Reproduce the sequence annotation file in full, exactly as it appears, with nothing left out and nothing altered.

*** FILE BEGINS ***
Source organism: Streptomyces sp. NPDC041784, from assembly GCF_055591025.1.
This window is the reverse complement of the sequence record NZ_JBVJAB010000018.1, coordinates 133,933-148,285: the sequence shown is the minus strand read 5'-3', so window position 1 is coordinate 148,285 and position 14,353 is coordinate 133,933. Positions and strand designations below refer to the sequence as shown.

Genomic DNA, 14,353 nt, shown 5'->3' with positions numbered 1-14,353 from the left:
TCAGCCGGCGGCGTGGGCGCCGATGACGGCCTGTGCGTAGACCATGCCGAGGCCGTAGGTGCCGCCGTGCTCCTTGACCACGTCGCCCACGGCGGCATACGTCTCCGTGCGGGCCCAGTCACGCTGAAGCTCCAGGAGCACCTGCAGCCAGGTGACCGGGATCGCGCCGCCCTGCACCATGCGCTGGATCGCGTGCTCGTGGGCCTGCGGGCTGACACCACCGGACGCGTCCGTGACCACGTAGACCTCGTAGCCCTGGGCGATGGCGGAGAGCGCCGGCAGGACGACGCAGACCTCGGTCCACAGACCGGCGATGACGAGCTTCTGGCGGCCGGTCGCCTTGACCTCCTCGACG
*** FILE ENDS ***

Source organism: Streptomyces sp. NPDC041784, from assembly GCF_055591025.1.
This window is the reverse complement of the sequence record NZ_JBVJAB010000018.1, coordinates 133,933-148,285: the sequence shown is the minus strand read 5'-3', so window position 1 is coordinate 148,285 and position 14,353 is coordinate 133,933. Positions and strand designations below refer to the sequence as shown.

Genomic DNA, 14,353 nt, shown 5'->3' with positions numbered 1-14,353 from the left:
TCAGCCGGCGGCGTGGGCGCCGATGACGGCCTGTGCGTAGACCATGCCGAGGCCGTAGGTGCCGCCGTGCTCCTTGACCACGTCGCCCACGGCGGCATACGTCTCCGTGCGGGCCCAGTCACGCTGAAGCTCCAGGAGCACCTGCAGCCAGGTGACCGGGATCGCGCCGCCCTGCACCATGCGCTGGATCGCGTGCTCGTGGGCCTGCGGGCTGACACCACCGGACGCGTCCGTGACCACGTAGACCTCGTAGCCCTGGGCGATGGCGGAGAGCGCCGGCAGGACGACGCAGACCTCGGTCCACAGACCGGCGATGACGAGCTTCTGGCGGCCGGTCGCCTTGACCTCCTCGACG